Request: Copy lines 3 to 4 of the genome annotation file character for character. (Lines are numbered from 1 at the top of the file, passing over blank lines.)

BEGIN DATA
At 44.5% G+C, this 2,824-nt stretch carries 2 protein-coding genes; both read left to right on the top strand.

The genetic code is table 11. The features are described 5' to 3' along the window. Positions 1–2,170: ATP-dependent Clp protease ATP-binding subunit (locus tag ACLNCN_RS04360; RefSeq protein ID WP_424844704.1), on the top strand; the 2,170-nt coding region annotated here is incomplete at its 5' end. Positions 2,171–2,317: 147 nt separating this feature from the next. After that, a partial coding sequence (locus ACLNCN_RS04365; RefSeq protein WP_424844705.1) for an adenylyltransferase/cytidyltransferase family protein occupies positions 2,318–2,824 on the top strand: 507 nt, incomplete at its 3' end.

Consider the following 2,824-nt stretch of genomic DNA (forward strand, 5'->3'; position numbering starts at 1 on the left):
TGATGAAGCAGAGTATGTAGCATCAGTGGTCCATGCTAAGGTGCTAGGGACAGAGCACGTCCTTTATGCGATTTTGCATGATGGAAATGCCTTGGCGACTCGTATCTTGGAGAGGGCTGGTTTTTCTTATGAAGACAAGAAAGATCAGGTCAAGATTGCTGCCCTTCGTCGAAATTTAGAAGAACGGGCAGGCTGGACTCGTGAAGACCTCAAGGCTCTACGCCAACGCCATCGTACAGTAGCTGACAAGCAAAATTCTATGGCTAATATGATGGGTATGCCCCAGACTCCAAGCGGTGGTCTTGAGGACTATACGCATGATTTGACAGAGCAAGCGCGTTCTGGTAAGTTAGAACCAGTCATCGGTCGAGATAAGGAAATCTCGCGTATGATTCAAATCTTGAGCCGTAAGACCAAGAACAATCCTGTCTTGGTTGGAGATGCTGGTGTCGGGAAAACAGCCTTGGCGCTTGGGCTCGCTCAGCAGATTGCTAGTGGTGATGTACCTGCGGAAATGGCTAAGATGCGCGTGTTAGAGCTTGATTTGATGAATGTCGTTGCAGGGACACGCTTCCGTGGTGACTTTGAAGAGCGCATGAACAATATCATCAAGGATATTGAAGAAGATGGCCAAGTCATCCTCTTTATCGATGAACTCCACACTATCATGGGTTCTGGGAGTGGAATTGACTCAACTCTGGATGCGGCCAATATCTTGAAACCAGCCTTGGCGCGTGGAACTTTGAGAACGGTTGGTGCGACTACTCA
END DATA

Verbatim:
Consider the following 2,824-nt stretch of genomic DNA (forward strand, 5'->3'; position numbering starts at 1 on the left):
TGATGAAGCAGAGTATGTAGCATCAGTGGTCCATGCTAAGGTGCTAGGGACAGAGCACGTCCTTTATGCGATTTTGCATGATGGAAATGCCTTGGCGACTCGTATCTTGGAGAGGGCTGGTTTTTCTTATGAAGACAAGAAAGATCAGGTCAAGATTGCTGCCCTTCGTCGAAATTTAGAAGAACGGGCAGGCTGGACTCGTGAAGACCTCAAGGCTCTACGCCAACGCCATCGTACAGTAGCTGACAAGCAAAATTCTATGGCTAATATGATGGGTATGCCCCAGACTCCAAGCGGTGGTCTTGAGGACTATACGCATGATTTGACAGAGCAAGCGCGTTCTGGTAAGTTAGAACCAGTCATCGGTCGAGATAAGGAAATCTCGCGTATGATTCAAATCTTGAGCCGTAAGACCAAGAACAATCCTGTCTTGGTTGGAGATGCTGGTGTCGGGAAAACAGCCTTGGCGCTTGGGCTCGCTCAGCAGATTGCTAGTGGTGATGTACCTGCGGAAATGGCTAAGATGCGCGTGTTAGAGCTTGATTTGATGAATGTCGTTGCAGGGACACGCTTCCGTGGTGACTTTGAAGAGCGCATGAACAATATCATCAAGGATATTGAAGAAGATGGCCAAGTCATCCTCTTTATCGATGAACTCCACACTATCATGGGTTCTGGGAGTGGAATTGACTCAACTCTGGATGCGGCCAATATCTTGAAACCAGCCTTGGCGCGTGGAACTTTGAGAACGGTTGGTGCGACTACTCA